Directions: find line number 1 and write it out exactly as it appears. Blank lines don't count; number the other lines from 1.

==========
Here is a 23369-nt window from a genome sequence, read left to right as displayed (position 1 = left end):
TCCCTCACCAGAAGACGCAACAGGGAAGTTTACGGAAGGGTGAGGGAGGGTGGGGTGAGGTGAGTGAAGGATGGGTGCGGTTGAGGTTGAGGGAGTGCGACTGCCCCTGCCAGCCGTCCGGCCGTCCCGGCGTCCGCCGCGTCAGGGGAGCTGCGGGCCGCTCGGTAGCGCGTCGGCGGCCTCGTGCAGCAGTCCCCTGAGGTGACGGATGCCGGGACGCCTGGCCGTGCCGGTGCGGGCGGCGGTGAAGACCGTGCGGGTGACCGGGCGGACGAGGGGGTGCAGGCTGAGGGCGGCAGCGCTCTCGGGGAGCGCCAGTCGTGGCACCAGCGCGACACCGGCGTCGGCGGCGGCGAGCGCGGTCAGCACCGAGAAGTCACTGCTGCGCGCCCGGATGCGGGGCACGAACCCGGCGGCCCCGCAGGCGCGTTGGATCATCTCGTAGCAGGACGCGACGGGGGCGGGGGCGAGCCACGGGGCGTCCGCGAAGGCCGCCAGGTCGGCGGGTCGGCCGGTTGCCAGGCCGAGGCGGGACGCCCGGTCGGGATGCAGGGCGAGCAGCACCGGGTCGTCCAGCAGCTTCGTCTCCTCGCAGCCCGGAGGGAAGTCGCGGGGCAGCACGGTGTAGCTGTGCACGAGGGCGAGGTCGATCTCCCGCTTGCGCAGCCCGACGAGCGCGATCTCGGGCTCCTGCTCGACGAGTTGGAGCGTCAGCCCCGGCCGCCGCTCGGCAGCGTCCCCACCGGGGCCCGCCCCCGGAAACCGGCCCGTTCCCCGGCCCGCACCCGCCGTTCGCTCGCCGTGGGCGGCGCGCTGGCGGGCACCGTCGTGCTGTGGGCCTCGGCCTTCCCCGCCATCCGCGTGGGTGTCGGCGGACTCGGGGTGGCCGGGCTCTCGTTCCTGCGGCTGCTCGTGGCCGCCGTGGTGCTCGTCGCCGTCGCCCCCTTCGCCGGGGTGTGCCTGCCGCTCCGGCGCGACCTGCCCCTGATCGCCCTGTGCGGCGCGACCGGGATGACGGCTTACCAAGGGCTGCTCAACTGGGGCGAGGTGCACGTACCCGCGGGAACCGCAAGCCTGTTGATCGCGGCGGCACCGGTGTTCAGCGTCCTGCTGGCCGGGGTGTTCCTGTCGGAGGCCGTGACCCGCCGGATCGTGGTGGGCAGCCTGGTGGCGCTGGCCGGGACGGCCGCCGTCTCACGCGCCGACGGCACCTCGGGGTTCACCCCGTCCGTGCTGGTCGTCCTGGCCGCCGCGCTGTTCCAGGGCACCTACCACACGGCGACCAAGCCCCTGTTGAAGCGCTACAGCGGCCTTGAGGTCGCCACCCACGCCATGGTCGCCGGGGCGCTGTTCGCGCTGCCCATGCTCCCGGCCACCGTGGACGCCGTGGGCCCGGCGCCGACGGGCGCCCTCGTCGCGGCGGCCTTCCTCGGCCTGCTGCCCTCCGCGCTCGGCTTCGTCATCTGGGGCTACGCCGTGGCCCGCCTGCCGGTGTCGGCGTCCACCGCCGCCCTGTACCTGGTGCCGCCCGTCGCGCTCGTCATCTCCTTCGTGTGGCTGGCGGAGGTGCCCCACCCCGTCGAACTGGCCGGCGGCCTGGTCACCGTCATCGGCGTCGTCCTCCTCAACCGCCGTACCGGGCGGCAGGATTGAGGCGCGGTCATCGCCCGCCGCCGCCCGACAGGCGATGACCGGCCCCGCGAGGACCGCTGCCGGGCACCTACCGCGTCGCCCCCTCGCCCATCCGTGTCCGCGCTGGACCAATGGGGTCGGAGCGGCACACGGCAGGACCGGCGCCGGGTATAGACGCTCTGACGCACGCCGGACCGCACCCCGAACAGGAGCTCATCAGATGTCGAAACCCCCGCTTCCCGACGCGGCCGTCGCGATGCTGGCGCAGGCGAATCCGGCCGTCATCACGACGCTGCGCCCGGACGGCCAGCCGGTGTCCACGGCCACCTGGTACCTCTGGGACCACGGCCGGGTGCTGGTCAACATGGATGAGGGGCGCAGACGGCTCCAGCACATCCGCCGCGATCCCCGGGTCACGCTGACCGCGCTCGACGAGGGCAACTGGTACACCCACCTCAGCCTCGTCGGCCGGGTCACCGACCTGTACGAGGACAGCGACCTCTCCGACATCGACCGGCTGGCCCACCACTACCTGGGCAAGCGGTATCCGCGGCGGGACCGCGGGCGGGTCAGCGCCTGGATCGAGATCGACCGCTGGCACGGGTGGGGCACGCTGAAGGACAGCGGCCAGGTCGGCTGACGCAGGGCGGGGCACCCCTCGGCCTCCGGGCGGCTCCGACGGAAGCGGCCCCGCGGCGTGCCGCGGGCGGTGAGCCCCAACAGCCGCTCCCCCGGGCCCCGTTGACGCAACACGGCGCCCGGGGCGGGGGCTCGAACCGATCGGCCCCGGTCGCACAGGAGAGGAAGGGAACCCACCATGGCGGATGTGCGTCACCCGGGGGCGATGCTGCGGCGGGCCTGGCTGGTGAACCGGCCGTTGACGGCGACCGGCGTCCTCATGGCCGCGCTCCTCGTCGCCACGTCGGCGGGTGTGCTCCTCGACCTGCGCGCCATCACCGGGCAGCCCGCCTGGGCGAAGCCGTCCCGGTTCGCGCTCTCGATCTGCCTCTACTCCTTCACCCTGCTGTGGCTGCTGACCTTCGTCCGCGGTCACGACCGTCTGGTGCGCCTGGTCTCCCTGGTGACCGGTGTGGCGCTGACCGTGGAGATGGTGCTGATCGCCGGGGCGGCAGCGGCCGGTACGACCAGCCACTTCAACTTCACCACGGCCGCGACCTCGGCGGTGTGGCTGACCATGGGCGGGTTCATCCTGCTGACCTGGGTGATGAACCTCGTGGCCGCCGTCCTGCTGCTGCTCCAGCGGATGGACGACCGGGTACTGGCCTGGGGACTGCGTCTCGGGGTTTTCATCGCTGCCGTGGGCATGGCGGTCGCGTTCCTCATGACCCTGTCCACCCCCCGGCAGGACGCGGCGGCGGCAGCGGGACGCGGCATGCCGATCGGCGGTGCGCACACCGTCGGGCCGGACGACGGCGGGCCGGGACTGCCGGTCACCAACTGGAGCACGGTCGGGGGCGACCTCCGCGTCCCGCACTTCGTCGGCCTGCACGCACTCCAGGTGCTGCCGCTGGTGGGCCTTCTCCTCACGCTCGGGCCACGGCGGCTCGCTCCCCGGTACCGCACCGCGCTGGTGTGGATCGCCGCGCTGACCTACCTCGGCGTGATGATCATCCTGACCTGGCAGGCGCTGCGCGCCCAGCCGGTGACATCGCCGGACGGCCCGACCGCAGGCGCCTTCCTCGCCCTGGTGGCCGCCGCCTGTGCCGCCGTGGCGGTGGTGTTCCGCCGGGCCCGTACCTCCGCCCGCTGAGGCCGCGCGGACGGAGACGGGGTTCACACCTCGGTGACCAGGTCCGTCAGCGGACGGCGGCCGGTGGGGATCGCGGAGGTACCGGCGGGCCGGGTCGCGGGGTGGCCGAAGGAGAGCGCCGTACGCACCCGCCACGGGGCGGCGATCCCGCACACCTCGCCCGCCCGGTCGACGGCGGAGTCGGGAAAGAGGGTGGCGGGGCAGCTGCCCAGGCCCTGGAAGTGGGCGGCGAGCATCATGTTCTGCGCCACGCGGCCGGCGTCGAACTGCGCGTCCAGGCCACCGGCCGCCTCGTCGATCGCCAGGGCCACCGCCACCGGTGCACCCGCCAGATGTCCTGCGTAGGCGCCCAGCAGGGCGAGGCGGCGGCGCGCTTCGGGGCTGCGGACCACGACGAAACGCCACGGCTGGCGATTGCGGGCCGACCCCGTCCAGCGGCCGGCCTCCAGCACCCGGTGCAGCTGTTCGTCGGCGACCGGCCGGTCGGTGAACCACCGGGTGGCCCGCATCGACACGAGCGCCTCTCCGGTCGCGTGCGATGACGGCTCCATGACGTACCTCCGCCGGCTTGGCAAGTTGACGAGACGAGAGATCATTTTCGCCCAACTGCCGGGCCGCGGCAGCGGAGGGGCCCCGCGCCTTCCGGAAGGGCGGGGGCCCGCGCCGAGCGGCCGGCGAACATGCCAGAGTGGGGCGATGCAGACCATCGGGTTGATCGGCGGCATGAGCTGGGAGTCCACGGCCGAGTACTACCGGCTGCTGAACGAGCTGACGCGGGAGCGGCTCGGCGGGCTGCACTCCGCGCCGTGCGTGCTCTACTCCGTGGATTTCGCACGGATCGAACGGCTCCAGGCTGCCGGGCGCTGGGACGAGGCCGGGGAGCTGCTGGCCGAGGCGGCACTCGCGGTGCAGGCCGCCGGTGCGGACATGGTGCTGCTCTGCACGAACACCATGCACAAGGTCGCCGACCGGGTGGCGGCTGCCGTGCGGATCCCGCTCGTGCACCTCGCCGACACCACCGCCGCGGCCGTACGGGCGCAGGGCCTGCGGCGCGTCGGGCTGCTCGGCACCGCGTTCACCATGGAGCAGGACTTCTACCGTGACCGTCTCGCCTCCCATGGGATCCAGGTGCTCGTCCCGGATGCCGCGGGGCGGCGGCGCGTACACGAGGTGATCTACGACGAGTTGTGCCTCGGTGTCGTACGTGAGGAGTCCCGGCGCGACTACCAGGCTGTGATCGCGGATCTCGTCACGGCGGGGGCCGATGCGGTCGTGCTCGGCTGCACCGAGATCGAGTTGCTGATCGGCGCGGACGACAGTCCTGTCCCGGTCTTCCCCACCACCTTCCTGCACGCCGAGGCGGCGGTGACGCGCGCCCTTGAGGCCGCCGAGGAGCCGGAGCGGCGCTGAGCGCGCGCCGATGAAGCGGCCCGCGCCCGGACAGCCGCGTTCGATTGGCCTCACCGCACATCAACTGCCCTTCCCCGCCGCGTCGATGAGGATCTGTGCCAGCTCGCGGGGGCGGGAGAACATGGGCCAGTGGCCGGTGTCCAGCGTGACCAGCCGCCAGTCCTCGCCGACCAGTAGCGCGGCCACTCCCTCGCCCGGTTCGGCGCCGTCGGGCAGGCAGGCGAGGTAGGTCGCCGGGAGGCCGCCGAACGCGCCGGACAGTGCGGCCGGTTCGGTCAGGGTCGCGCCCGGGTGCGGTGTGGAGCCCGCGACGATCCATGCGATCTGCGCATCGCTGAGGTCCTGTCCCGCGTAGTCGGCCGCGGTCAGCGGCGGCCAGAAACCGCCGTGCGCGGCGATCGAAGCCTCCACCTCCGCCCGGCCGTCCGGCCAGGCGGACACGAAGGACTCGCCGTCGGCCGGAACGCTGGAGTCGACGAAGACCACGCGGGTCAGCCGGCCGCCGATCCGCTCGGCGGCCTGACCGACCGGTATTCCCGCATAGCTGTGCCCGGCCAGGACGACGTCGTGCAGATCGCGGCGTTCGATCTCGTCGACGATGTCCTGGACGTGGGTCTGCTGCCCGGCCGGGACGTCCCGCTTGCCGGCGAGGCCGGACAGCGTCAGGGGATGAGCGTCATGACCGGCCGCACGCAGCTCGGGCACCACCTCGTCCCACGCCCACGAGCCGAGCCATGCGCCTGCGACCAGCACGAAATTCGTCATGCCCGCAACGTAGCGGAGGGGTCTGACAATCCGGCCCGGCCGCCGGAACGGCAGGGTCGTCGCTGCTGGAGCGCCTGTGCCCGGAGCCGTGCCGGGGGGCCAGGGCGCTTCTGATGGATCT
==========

Here is a 23369-nt window from a genome sequence, read left to right as displayed (position 1 = left end):